Those on the frontlines, like healthcare workers, will remember it differently. They'll witness the toll on human life firsthand and emotions like grief, fear, and anxiety will heighten their memories. They may end up haunted, the way people with post-traumatic stress disorder (PTSD) are. For people facing other extreme stresses— whose loved ones get sick and die alone, who are jobless and frightened by the economic downturn— traumatic memories might continue to surge to the surface (though not necessarily accurately).
Some of us will have the luxury of saying, with a little strain: "Remember when…?"
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We may remember parts of our experience and forget others, retaining the most emotionally charged details but obscuring the rest. If an event is more neutral, a person could remember each detail the same way. If it’s an emotional one, they remember the parts that are most emotional, forgetting peripheral details.In a 2003 study led by Kathy Pezdek, a cognitive psychologist at Claremont Graduate University in California, people who lived in New York during 9/11 had the most accurate memories of the events that took place, but the worst autobiographical recall—memories about themselves and their daily lives and perceptions during that same period—compared to college students from California and Hawaii.
“If you see someone holding a gun maybe you'll remember the gun in exquisite detail but you have no idea what was the color of the building,” said Daniela Schiller, a neuroscientist who studies memory at the Mount Sinai School of Medicine in New York City.This explains how people can forget details you wouldn't expect them to. Schiller's father, who lived during the Holocaust, once watched a trial of Nazis being prosecuted. Lawyers asked an older woman how she washed her clothes at the camps and she couldn’t remember. “My father said after he thought about it and he didn’t remember either. You wouldn’t remember a lot of those things,” Schiller said. “With emotion, it’s almost like changing the focus of a camera.”My mother, 59, remembered that during the Cultural Revolution in China, when she went to sleep at night, my grandmother would sit up guarding the front door, holding a steel metal bar, in fear of overnight intruders—a threat during the in-faction communist fighting in Chengdu.She also remembered how her nanny put her baby sister on her back, and the three of them would walk to her nanny’s apartment, cautiously, even though it was just one block away.“Somehow that image of this old lady with my sister on her back, and me following her, I can still remember that image today,” she said. “It feels like it’s so far away. Almost ancient time. Yet my memory still remembers so clearly, like it’s still yesterday.”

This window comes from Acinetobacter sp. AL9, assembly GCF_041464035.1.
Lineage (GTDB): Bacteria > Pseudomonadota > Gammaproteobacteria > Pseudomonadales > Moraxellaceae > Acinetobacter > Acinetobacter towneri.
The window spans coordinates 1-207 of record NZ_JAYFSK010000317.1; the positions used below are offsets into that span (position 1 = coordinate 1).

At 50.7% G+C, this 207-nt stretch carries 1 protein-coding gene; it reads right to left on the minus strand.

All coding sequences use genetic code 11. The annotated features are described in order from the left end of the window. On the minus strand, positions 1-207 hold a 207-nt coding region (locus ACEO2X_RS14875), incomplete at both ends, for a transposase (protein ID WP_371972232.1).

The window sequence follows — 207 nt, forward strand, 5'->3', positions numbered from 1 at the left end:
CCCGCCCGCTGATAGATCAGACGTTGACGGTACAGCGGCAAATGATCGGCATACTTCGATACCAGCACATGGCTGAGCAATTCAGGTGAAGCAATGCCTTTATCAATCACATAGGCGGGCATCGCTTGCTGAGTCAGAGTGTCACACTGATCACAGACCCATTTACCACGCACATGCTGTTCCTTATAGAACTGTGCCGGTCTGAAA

“With emotion, it’s almost like changing the focus of a camera.”
Berntsen said that another thing we might remember from this time, strangely enough, are things that we didn’t or couldn’t do, because there are likely a lot of emotions and feelings of loss around them. How you couldn’t see your families for the holidays, go to a wedding or funeral, see your friends, have a birthday party. "These will be memories," she said. "But memories of an absence."Memories can be referred to as a camera that takes snapshots that we can return to later. But research, including Schiller's, has shown that our memories are not static photographs. Memories can be strengthened or weakened, or incorporate new information.Our personalities influence what we remember about ourselves and our lives. “Someone who thinks they are courageous might fail to remember a time when they acted cowardly," the New Scientist reported in 2012. Cultural influences impact memory too. For example, Qi Wang, a researcher at Cornell University has found that in China, people’s memories are less personal and focus on historical events instead; this may be because Chinese culture is less focused on the individual and more on the collective society.
“There’s going to be a lot of blending together of these days, weeks, months."